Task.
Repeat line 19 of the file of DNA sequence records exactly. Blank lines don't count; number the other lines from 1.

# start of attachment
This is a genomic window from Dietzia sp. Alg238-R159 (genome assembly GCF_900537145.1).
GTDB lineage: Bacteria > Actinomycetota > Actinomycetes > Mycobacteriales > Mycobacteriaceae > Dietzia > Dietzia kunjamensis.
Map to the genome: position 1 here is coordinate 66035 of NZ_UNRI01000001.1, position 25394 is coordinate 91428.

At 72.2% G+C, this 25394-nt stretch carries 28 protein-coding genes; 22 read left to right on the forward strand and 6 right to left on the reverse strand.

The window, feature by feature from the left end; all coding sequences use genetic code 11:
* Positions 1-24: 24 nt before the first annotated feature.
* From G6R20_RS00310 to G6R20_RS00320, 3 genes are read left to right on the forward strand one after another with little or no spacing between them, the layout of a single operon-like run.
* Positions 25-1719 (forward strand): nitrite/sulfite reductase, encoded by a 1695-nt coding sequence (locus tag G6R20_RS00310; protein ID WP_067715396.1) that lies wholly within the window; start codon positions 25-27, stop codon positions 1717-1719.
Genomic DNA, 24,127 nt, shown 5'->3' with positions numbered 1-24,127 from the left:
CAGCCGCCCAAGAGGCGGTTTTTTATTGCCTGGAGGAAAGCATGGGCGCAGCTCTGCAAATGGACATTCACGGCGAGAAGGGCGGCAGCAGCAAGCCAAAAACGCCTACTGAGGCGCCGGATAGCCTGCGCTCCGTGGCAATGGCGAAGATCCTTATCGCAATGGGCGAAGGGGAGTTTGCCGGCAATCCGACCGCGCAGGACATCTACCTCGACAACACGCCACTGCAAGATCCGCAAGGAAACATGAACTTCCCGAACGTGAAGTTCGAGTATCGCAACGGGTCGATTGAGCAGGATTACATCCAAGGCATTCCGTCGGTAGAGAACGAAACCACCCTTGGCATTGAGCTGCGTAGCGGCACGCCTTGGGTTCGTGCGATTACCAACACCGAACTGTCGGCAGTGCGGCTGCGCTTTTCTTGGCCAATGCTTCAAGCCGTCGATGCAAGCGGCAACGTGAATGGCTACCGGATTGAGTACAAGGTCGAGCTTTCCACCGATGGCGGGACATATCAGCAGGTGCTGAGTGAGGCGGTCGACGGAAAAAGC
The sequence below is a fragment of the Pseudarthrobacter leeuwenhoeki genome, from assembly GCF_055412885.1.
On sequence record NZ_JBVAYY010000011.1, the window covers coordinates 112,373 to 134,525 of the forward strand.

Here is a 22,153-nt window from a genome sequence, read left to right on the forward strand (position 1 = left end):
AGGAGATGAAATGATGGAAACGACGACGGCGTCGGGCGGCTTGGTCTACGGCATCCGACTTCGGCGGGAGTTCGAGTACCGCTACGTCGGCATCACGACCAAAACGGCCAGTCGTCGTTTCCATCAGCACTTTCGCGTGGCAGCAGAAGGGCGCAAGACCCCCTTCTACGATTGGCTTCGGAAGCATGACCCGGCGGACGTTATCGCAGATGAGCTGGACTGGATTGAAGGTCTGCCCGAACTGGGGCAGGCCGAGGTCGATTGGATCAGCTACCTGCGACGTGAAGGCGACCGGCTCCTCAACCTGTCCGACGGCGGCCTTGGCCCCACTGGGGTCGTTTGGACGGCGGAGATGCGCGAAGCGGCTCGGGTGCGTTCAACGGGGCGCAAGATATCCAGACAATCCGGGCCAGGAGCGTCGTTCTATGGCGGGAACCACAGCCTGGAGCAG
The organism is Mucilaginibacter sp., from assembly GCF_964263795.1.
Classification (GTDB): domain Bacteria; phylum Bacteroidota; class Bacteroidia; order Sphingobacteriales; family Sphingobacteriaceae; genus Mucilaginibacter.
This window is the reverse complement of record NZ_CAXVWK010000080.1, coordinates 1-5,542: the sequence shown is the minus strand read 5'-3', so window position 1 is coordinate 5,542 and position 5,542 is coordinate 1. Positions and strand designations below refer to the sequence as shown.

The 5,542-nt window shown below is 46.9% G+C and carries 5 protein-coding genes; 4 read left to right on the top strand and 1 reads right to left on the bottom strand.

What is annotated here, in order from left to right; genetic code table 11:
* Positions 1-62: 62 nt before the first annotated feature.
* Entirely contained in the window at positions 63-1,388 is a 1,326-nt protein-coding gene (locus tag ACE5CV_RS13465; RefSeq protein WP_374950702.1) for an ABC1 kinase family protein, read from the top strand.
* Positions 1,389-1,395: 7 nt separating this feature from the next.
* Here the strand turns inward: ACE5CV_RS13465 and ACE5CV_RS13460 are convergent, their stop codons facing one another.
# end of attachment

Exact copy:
What is annotated here, in order from left to right; genetic code table 11: